I know this has been a bit of a long post, but I wanted to get you as much information for your own protection as possible.  Be cautious and protect yourself the best you can.  Equip yourself with knowledge and tools to keep you, your business, and your family safe from these ever-increasing dangers online.  As aways, we at Cyber Watchtower are here if you need us.

Stay connected.  Stay Safe!

Austin Bynum
Chief Watchman
Cyber Watchtower

“I Give Up!”

Cybersecurity. Ransomware. Antivirus.

If you own any sort of electronic computing device, these are just a few terms that have become a part of your daily life.  With all that is out there in cyberspace and the news, it’s a wonder that we still have any trust in technology at all.  Honestly, some people are getting quite fed up and are ready to throw in the towel, but reality won’t even let them.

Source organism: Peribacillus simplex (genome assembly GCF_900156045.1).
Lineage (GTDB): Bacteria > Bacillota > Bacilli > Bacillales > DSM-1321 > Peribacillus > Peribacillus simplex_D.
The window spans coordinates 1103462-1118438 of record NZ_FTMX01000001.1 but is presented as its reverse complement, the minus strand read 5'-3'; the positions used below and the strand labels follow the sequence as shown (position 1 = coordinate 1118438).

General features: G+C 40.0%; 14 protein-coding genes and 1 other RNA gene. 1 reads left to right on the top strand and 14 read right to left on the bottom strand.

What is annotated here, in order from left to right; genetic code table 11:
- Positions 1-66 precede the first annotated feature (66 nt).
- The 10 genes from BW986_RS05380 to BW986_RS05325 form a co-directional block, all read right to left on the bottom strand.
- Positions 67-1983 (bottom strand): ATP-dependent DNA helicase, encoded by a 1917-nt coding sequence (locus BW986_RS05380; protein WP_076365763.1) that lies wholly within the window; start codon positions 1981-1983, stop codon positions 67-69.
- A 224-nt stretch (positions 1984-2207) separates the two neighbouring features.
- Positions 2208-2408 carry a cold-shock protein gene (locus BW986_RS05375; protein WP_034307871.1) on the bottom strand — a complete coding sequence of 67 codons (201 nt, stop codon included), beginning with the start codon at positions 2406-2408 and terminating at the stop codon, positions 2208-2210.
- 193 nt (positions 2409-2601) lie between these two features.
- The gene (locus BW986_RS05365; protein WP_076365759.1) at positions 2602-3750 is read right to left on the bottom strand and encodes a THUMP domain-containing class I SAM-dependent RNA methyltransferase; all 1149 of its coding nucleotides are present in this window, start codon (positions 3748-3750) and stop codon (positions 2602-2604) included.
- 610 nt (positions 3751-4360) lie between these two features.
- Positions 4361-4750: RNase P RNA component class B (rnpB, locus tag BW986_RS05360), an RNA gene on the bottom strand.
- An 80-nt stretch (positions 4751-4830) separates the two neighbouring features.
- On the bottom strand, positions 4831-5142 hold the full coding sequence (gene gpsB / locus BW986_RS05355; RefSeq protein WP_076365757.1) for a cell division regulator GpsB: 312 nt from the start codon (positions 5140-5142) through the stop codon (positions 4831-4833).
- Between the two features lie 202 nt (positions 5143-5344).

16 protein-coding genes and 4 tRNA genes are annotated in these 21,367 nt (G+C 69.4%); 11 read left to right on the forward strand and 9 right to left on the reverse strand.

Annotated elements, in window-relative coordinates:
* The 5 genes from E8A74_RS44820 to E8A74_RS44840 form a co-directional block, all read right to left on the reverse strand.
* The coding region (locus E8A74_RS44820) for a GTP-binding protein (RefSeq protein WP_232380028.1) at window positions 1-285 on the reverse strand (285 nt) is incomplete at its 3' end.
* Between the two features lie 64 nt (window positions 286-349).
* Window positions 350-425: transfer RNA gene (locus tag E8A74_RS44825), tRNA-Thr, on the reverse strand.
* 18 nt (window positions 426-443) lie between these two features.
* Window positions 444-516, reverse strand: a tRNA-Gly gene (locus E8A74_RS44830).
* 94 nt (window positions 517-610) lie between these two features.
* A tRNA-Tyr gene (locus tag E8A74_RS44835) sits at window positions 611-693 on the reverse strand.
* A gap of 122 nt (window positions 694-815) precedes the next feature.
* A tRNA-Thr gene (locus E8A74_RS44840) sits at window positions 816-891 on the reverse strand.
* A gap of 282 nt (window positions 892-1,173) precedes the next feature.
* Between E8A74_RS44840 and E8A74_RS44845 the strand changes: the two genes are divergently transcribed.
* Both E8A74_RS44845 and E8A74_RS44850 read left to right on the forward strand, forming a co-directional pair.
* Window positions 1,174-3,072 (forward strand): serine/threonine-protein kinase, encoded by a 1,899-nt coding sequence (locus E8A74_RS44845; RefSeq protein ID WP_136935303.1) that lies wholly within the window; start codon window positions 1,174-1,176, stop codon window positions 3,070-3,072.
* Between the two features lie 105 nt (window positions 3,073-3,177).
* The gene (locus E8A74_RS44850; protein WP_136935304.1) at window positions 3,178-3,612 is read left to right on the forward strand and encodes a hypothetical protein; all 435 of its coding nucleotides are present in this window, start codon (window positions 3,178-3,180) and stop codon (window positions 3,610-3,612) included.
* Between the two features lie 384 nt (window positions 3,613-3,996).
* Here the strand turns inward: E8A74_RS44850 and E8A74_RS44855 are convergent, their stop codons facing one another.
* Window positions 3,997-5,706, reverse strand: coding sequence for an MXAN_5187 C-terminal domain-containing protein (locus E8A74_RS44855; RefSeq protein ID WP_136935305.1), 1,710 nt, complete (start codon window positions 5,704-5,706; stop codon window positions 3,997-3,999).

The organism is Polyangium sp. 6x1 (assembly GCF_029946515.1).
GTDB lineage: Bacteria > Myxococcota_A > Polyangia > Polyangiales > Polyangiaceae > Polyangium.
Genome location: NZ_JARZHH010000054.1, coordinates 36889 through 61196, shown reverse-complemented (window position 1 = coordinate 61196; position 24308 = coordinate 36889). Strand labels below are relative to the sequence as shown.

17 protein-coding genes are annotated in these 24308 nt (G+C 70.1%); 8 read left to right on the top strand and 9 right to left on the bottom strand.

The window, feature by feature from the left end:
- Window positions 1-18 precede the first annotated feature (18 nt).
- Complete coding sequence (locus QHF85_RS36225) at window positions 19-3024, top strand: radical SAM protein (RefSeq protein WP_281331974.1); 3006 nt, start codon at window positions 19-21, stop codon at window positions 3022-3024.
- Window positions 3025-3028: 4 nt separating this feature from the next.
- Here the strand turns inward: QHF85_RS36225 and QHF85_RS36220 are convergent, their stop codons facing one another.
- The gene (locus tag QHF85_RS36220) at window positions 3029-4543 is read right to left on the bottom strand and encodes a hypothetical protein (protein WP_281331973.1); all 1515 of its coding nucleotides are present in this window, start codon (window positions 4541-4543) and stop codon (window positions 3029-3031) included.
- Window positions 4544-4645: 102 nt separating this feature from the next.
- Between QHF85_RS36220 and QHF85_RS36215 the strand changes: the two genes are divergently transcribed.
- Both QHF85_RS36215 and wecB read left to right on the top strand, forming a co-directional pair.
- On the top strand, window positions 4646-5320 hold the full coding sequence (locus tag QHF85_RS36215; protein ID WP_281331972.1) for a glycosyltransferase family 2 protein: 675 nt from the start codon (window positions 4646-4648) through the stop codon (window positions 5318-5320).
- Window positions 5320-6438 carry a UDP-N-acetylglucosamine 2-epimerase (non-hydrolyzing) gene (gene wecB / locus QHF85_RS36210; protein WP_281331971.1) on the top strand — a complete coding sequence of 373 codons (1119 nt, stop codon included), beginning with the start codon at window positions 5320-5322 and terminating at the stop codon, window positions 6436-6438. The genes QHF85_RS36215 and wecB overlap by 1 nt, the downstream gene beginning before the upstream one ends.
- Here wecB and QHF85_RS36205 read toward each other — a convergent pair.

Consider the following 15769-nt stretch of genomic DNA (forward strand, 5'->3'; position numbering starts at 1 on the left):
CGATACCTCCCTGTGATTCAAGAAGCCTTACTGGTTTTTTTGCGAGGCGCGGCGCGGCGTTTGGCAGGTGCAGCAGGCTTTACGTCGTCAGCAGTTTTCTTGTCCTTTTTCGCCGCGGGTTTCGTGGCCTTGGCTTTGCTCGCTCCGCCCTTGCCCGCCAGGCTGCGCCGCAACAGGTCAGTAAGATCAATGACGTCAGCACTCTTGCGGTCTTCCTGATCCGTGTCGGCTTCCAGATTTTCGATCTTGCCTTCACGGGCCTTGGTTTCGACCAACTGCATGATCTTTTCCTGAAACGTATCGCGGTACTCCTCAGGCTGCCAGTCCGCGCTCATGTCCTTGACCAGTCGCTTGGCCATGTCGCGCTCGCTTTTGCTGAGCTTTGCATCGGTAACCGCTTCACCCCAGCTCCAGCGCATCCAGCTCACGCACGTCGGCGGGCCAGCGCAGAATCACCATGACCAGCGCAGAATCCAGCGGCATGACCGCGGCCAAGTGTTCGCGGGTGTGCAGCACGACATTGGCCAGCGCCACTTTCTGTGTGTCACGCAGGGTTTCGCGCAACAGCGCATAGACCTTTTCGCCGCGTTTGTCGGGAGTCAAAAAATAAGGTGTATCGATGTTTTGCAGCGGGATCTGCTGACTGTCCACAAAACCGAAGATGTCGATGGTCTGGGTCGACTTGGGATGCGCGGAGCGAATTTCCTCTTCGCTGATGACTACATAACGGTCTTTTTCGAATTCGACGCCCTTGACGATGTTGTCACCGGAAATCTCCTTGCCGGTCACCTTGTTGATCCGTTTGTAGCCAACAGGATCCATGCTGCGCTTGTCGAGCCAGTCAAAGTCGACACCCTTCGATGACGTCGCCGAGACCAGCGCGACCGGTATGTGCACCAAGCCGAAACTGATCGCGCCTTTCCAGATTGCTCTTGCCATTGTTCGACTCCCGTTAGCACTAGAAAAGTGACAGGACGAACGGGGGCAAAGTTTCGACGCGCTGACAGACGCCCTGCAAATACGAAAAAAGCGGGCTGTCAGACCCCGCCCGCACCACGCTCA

The truth is that technology isn’t going away.  The other truth is that neither are the security risks.  I know at times it must seem that the world is falling apart around us electronically, especially after the last week with the WANNACRY ransomware attack.If you are unfamiliar with what has been going on, last week a ransomware infection started in Europe and has now infected thousands of computers in hundreds of industries across more than 150 countries.  The hardest hit was most likely the NHS (National Health Service) in the UK.  Many hospitals had computers and equipment infected and rendered useless, at least temporarily.  It has been a very scary time.